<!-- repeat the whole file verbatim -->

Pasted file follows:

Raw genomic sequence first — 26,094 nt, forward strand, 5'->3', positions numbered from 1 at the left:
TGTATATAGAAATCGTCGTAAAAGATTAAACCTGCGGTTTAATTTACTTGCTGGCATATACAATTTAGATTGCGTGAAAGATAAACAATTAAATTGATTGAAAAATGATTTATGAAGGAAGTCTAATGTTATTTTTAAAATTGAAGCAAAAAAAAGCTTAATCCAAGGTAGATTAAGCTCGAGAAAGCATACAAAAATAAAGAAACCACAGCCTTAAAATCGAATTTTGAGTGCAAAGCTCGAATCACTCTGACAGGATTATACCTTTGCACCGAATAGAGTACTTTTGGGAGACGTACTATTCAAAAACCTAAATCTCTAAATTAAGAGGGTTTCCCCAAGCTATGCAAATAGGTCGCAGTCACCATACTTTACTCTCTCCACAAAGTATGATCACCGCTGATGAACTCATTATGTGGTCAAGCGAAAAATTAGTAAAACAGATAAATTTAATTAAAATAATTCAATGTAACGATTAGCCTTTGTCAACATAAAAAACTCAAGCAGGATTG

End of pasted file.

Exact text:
Raw genomic sequence first — 26,094 nt, forward strand, 5'->3', positions numbered from 1 at the left:
TGTATATAGAAATCGTCGTAAAAGATTAAACCTGCGGTTTAATTTACTTGCTGGCATATACAATTTAGATTGCGTGAAAGATAAACAATTAAATTGATTGAAAAATGATTTATGAAGGAAGTCTAATGTTATTTTTAAAATTGAAGCAAAAAAAAGCTTAATCCAAGGTAGATTAAGCTCGAGAAAGCATACAAAAATAAAGAAACCACAGCCTTAAAATCGAATTTTGAGTGCAAAGCTCGAATCACTCTGACAGGATTATACCTTTGCACCGAATAGAGTACTTTTGGGAGACGTACTATTCAAAAACCTAAATCTCTAAATTAAGAGGGTTTCCCCAAGCTATGCAAATAGGTCGCAGTCACCATACTTTACTCTCTCCACAAAGTATGATCACCGCTGATGAACTCATTATGTGGTCAAGCGAAAAATTAGTAAAACAGATAAATTTAATTAAAATAATTCAATGTAACGATTAGCCTTTGTCAACATAAAAAACTCAAGCAGGATTG